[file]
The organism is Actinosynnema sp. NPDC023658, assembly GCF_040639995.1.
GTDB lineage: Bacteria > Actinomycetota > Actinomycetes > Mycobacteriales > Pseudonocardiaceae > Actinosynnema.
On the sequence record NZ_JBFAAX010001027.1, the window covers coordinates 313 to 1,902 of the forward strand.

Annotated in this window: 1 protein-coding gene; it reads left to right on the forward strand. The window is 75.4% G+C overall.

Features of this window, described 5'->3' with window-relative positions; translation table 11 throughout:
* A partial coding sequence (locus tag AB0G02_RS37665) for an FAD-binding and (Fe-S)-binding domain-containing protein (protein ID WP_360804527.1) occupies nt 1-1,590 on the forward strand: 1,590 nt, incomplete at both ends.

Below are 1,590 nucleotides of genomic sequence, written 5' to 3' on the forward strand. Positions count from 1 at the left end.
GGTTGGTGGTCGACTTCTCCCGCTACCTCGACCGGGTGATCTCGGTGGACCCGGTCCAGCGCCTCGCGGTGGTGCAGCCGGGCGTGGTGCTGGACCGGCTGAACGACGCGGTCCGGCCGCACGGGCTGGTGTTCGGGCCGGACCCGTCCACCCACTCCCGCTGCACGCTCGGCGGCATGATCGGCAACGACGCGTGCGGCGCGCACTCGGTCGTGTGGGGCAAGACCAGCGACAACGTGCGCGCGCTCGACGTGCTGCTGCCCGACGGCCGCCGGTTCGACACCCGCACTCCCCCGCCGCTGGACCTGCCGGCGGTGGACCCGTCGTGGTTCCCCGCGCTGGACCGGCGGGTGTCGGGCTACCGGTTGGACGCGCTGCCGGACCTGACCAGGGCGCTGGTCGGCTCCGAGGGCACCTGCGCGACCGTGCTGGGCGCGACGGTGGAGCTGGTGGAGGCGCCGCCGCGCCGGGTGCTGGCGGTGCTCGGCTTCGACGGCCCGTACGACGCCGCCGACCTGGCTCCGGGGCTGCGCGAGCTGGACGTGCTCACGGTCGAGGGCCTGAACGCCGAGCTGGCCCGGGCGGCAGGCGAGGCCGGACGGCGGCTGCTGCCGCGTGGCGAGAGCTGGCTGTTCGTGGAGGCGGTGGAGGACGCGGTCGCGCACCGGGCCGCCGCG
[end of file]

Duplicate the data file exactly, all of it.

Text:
The organism is Actinosynnema sp. NPDC023658, assembly GCF_040639995.1.
GTDB lineage: Bacteria > Actinomycetota > Actinomycetes > Mycobacteriales > Pseudonocardiaceae > Actinosynnema.
On the sequence record NZ_JBFAAX010001027.1, the window covers coordinates 313 to 1,902 of the forward strand.

Annotated in this window: 1 protein-coding gene; it reads left to right on the forward strand. The window is 75.4% G+C overall.

Features of this window, described 5'->3' with window-relative positions; translation table 11 throughout:
* A partial coding sequence (locus tag AB0G02_RS37665) for an FAD-binding and (Fe-S)-binding domain-containing protein (protein ID WP_360804527.1) occupies nt 1-1,590 on the forward strand: 1,590 nt, incomplete at both ends.

Below are 1,590 nucleotides of genomic sequence, written 5' to 3' on the forward strand. Positions count from 1 at the left end.
GGTTGGTGGTCGACTTCTCCCGCTACCTCGACCGGGTGATCTCGGTGGACCCGGTCCAGCGCCTCGCGGTGGTGCAGCCGGGCGTGGTGCTGGACCGGCTGAACGACGCGGTCCGGCCGCACGGGCTGGTGTTCGGGCCGGACCCGTCCACCCACTCCCGCTGCACGCTCGGCGGCATGATCGGCAACGACGCGTGCGGCGCGCACTCGGTCGTGTGGGGCAAGACCAGCGACAACGTGCGCGCGCTCGACGTGCTGCTGCCCGACGGCCGCCGGTTCGACACCCGCACTCCCCCGCCGCTGGACCTGCCGGCGGTGGACCCGTCGTGGTTCCCCGCGCTGGACCGGCGGGTGTCGGGCTACCGGTTGGACGCGCTGCCGGACCTGACCAGGGCGCTGGTCGGCTCCGAGGGCACCTGCGCGACCGTGCTGGGCGCGACGGTGGAGCTGGTGGAGGCGCCGCCGCGCCGGGTGCTGGCGGTGCTCGGCTTCGACGGCCCGTACGACGCCGCCGACCTGGCTCCGGGGCTGCGCGAGCTGGACGTGCTCACGGTCGAGGGCCTGAACGCCGAGCTGGCCCGGGCGGCAGGCGAGGCCGGACGGCGGCTGCTGCCGCGTGGCGAGAGCTGGCTGTTCGTGGAGGCGGTGGAGGACGCGGTCGCGCACCGGGCCGCCGCG